Education on the Move

Rethinking Assessment event Spring 2022

Al McConville Deputy Head, King Alfred School

On Saturday 19th March the ever-expanding Rethinking Assessment community gathered at King Alfred School in north London for a day conference on the need for reform.

The theatre was packed to the rafters to hear from multiple perspectives ways in which the current system is broken: Aliyah York from Pupil Power spoke of the dehumanising effect of relentless high stakes assessment on adolescent minds; Kerry-Jane Packman from Parentkind outlined the overwhelming concern from the parent population about the impacts on well-being; it was striking to hear the consistently high percentages of people reporting their sense that significant reform was needed. As they stand, exams cause harm.

Rachel Macfarlane from Herts for Learning showed why GCSEs work against equity and penalise the least advantaged; she put forward the radical hypothesis that, as it stands, the GCSE regime is, in effect, racist, since evidence shows that those from black and other ethnic minority groups achieve less well under high stakes conditions relative to their white counterparts, but equally well under lower stakes conditions. The government mantra that exams are “Best and fairest” sounds rather hollow in the face of that accusation. Harmful and unfair.

It’s not only about equity. Olly Newton from the Edge Foundation outlined the huge economic cost of the skills gap caused by a narrow curriculum; employers can’t fill their positions because there aren’t enough skilled applicants to fill the vacancies, and this is costing the economy billions of pounds a year. Harmful, unfair and costly. Vanessa Dewhurst from Mishcon de Reya then laid out how, even where the appropriate skills exist, the data coming from schools is inadequately informative for employers to make the right selections. A list of 9s is no predictor of workplace success. Far more nuanced and holistic information is required.

Mike Nicholson from Cambridge University built on that theme to show how far more subtle evidence is needed to help people to get to destinations which suit them, not just at highly competitive universities, but across the board. Harmful, unfair, costly, and insufficiently informative.

In the middle section of the day delegates carouselled around a number of schools and universities, who spelled out ways in which they’ve already broken the mould and taken matters into their own hands. At St Paul’s Girls’ and Bedales, they run their own courses in lieu of GCSEs, assessing them in much broader ways. At School 21 pupils take 8 GCSEs and use the 9th slot to work on real world projects with external partners.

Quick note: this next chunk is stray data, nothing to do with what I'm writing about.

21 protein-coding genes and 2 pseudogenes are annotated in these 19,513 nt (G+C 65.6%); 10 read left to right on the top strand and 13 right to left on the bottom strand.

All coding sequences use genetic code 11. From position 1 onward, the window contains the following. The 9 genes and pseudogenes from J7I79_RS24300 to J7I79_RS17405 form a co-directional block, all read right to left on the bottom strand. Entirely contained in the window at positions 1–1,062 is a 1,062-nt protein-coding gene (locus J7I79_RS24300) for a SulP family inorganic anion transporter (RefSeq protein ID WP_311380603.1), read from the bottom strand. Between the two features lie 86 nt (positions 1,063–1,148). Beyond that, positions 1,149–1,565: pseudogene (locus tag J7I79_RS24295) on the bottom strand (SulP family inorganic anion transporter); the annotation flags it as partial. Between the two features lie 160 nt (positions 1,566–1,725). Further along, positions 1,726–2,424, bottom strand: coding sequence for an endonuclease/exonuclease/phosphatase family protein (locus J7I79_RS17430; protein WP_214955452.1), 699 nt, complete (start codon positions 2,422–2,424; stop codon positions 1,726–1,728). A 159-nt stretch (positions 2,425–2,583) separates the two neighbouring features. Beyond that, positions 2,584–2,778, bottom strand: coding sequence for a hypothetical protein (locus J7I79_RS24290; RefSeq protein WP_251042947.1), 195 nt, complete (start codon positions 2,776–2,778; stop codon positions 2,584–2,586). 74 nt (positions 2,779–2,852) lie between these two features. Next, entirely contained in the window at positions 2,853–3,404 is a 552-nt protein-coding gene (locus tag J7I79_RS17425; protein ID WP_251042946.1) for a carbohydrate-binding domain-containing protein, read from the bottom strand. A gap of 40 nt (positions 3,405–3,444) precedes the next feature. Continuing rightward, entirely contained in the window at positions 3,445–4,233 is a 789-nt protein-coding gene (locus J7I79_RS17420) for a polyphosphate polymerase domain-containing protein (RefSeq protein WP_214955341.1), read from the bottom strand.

Crucially, it’s just not the case that pupils need 9 GCSEs to progress. The London Interdisciplinary School explained their holistic approach to undergraduate admissions in which grades are heavily contextualised with other rich data, but all universities can cope with a varied set of data on an application. In fact they are often looking for something that makes a candidate stand out from the norm, as are employers. Alternatives can work to a student’s advantage.

In the afternoon we heard from Gwyn ap Hari and his son Jac about the XP story, where GCSEs happen, but through project based learning, to great acclaim – “just do something” Gwyn urged us! The practical outcomes from XP’s ‘expeditions’ show how learning can be connected to real world applications, and make students feel like active citizens.

To wrap things up, excitingly, Peter Hyman of School 21 unveiled a prototype of the Learner Profile which Rethinking Assessment has been working on to present students’ achievements in a richer and more colourful light. The vision is of a holistic, digital record of a young person’s achievements, interests and ambitions in the wider sense, which can replace a traditional academic transcript. So, not only what they have learned, but what difference it has made to them and others, and how they have applied their learning to things they care about. What do they know, what can they do, and how does this connect to their concerns. This approach is already happening in other countries like Australia, and there was a strong sense from all that this was part of the solution to the very many problems caused by a narrow focus on high-stakes assessment.

We had explored the problem, met pioneers already tackling it, and then rallied around a scalable solution. It was invigorating and stirring to spend the day and felt like a collective reaffirmation to push things forward for the sake of our young people’s well being and their future success in life.

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